Adaptive work assistance systems (AAS) - Ambient Intelligence in the world of work
In work sciences, adaptive work assistance systems (AAS) form the core of the ambient intelligence technology vision. This term refers to autonomous systems, that adapt unobtrusively and without traditional HCI-devices to the needs and tasks of the user. To do this, these systems are typically structured decentralized as a wireless network of sensors, agents and actors, integrated in everyday objects. An example of such wearable AmI are smart fire fighter suits, which integrated sensors provide and evaluate additional information about the physiological status of the fire fighter, thus improving the basis of decision-making for operation-controllers. Another application of AmI in work environment is a Head-Mounted Display. These eyeglasses-like monitors support the user with task-relevant information and instructions, reducing the demands on the user, especially in time-critical situations. Federal Institute for Occupational Safety and Health (BAuA) is investigating the effects of long-term-use of these wearable AmI.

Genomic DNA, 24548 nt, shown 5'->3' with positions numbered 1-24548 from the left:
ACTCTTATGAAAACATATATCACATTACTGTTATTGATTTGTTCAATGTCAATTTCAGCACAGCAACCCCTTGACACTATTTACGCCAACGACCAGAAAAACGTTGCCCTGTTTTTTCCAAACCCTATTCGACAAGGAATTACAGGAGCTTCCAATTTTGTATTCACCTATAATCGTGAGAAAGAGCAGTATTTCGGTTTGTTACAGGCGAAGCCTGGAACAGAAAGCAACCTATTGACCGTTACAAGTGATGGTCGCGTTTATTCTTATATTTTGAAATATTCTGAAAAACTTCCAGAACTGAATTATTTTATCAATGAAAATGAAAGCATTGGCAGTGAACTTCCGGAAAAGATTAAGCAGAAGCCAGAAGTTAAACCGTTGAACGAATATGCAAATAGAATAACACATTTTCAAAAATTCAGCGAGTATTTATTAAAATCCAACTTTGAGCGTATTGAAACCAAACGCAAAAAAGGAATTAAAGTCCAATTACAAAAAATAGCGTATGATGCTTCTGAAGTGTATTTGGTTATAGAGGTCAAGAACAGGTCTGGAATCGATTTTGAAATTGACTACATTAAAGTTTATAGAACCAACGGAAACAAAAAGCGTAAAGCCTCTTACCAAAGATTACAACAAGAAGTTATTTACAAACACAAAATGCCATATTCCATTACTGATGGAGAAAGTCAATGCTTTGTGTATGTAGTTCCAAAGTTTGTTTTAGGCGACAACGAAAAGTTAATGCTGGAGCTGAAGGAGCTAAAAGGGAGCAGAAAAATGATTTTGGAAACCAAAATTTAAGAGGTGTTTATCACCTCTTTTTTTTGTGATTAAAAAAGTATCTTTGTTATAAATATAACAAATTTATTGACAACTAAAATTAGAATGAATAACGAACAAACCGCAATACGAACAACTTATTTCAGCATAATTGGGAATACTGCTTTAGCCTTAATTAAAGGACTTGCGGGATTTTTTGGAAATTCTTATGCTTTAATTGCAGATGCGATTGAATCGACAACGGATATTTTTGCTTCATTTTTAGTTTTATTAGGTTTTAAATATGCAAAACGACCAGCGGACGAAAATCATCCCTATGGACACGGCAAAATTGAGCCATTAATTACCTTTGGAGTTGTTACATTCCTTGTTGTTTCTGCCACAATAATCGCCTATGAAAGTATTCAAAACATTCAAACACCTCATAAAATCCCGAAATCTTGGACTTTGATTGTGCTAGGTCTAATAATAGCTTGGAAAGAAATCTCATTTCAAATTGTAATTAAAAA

In the production process, AmI-based camera-surveillance facilitates the close collaboration of man and machine without separating protective devices, such as protective fences. It is conceivable that technical protective measures using AmI technology replace measures of inherently safe design, which would be a cause for concern in terms of safety. The topic of AmI-controlled climate- and lighting-regulation in office space is driven by questions concerning ethics and occupational health, analyzing how systems can adapt to individual needs of the employees. Regarding lighting-regulation, AmI are to influence light sockets, light spectra and light distribution to exert a major influence on the workers' circadian rhythms (sleeping/waking rhythm) or physiological parameters.